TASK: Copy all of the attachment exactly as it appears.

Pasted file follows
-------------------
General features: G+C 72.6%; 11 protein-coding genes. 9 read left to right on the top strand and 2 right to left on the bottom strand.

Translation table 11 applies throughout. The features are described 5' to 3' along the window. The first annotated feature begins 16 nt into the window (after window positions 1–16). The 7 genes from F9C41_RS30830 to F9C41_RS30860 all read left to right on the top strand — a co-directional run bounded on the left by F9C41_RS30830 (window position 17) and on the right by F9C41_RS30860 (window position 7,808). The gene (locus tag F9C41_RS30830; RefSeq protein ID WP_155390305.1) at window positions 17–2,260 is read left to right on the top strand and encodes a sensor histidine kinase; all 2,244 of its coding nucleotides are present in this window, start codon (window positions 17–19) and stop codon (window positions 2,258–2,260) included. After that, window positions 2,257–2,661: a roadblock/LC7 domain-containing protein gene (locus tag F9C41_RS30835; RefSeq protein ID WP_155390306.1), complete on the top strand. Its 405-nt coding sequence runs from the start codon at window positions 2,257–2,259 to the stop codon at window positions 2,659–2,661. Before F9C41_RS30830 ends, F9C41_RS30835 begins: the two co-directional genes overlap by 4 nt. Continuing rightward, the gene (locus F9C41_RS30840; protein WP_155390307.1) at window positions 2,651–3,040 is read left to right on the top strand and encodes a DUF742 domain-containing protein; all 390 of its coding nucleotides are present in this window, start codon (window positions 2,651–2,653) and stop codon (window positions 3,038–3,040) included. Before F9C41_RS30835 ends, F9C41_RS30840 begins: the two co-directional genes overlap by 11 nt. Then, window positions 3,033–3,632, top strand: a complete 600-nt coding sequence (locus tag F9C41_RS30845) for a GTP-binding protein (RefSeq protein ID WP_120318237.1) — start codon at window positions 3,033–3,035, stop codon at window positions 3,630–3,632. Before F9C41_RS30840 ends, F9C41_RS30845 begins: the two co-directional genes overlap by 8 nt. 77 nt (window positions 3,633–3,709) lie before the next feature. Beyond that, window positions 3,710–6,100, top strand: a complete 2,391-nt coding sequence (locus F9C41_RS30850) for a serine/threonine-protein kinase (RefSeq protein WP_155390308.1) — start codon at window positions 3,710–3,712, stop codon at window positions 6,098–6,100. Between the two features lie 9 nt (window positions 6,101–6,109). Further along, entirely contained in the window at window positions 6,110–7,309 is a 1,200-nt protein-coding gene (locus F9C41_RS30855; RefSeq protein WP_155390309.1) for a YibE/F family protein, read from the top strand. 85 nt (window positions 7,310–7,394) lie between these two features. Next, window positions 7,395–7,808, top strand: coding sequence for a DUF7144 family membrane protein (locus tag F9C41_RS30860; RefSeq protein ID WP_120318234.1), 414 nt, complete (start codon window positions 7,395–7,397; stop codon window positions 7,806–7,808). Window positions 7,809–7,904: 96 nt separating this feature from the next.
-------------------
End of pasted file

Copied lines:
General features: G+C 72.6%; 11 protein-coding genes. 9 read left to right on the top strand and 2 right to left on the bottom strand.

Translation table 11 applies throughout. The features are described 5' to 3' along the window. The first annotated feature begins 16 nt into the window (after window positions 1–16). The 7 genes from F9C41_RS30830 to F9C41_RS30860 all read left to right on the top strand — a co-directional run bounded on the left by F9C41_RS30830 (window position 17) and on the right by F9C41_RS30860 (window position 7,808). The gene (locus tag F9C41_RS30830; RefSeq protein ID WP_155390305.1) at window positions 17–2,260 is read left to right on the top strand and encodes a sensor histidine kinase; all 2,244 of its coding nucleotides are present in this window, start codon (window positions 17–19) and stop codon (window positions 2,258–2,260) included. After that, window positions 2,257–2,661: a roadblock/LC7 domain-containing protein gene (locus tag F9C41_RS30835; RefSeq protein ID WP_155390306.1), complete on the top strand. Its 405-nt coding sequence runs from the start codon at window positions 2,257–2,259 to the stop codon at window positions 2,659–2,661. Before F9C41_RS30830 ends, F9C41_RS30835 begins: the two co-directional genes overlap by 4 nt. Continuing rightward, the gene (locus F9C41_RS30840; protein WP_155390307.1) at window positions 2,651–3,040 is read left to right on the top strand and encodes a DUF742 domain-containing protein; all 390 of its coding nucleotides are present in this window, start codon (window positions 2,651–2,653) and stop codon (window positions 3,038–3,040) included. Before F9C41_RS30835 ends, F9C41_RS30840 begins: the two co-directional genes overlap by 11 nt. Then, window positions 3,033–3,632, top strand: a complete 600-nt coding sequence (locus tag F9C41_RS30845) for a GTP-binding protein (RefSeq protein ID WP_120318237.1) — start codon at window positions 3,033–3,035, stop codon at window positions 3,630–3,632. Before F9C41_RS30840 ends, F9C41_RS30845 begins: the two co-directional genes overlap by 8 nt. 77 nt (window positions 3,633–3,709) lie before the next feature. Beyond that, window positions 3,710–6,100, top strand: a complete 2,391-nt coding sequence (locus F9C41_RS30850) for a serine/threonine-protein kinase (RefSeq protein WP_155390308.1) — start codon at window positions 3,710–3,712, stop codon at window positions 6,098–6,100. Between the two features lie 9 nt (window positions 6,101–6,109). Further along, entirely contained in the window at window positions 6,110–7,309 is a 1,200-nt protein-coding gene (locus F9C41_RS30855; RefSeq protein WP_155390309.1) for a YibE/F family protein, read from the top strand. 85 nt (window positions 7,310–7,394) lie between these two features. Next, window positions 7,395–7,808, top strand: coding sequence for a DUF7144 family membrane protein (locus tag F9C41_RS30860; RefSeq protein ID WP_120318234.1), 414 nt, complete (start codon window positions 7,395–7,397; stop codon window positions 7,806–7,808). Window positions 7,809–7,904: 96 nt separating this feature from the next.